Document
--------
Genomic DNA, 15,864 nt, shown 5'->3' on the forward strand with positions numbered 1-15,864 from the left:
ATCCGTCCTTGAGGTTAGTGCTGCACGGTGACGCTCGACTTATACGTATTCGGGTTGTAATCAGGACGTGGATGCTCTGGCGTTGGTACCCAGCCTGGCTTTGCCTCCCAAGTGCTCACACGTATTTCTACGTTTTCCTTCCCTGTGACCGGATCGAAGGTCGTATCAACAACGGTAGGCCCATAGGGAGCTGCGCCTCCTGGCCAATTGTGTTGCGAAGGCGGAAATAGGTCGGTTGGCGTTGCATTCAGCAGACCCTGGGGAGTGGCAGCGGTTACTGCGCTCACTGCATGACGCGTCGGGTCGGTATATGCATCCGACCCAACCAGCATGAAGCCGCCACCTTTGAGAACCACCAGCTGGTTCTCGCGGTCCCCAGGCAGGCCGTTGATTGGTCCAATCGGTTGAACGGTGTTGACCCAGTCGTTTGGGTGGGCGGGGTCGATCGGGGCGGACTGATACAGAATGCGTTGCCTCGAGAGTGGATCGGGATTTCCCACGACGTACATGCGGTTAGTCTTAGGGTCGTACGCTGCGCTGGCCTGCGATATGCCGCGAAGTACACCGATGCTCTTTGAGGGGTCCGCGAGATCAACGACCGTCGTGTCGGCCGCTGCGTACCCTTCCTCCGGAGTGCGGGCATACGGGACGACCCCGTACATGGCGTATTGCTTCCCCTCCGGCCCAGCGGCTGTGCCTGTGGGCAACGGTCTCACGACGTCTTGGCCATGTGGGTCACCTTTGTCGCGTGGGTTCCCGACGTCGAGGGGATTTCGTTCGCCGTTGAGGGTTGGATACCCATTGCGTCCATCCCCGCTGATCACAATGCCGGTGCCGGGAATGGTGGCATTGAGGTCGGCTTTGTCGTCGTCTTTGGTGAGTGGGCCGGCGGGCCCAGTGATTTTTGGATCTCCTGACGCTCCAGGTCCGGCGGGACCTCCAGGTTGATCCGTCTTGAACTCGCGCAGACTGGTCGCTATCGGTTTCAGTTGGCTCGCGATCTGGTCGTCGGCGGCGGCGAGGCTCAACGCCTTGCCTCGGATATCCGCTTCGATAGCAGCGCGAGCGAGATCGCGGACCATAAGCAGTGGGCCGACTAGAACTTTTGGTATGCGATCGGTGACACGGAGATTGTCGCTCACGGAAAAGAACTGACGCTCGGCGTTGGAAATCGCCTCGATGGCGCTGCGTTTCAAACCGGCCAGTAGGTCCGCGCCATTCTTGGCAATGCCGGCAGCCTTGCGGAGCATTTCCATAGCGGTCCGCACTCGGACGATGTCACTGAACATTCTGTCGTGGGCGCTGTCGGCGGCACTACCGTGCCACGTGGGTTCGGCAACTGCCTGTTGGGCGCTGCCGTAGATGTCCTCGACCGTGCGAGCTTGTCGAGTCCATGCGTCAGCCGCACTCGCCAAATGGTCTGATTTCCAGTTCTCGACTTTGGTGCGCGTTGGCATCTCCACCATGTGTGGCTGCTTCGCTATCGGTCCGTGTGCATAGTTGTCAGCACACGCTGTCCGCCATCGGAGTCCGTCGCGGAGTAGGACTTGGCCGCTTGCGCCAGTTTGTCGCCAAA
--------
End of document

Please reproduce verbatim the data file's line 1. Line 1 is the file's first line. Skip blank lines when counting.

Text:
Genomic DNA, 15,864 nt, shown 5'->3' on the forward strand with positions numbered 1-15,864 from the left: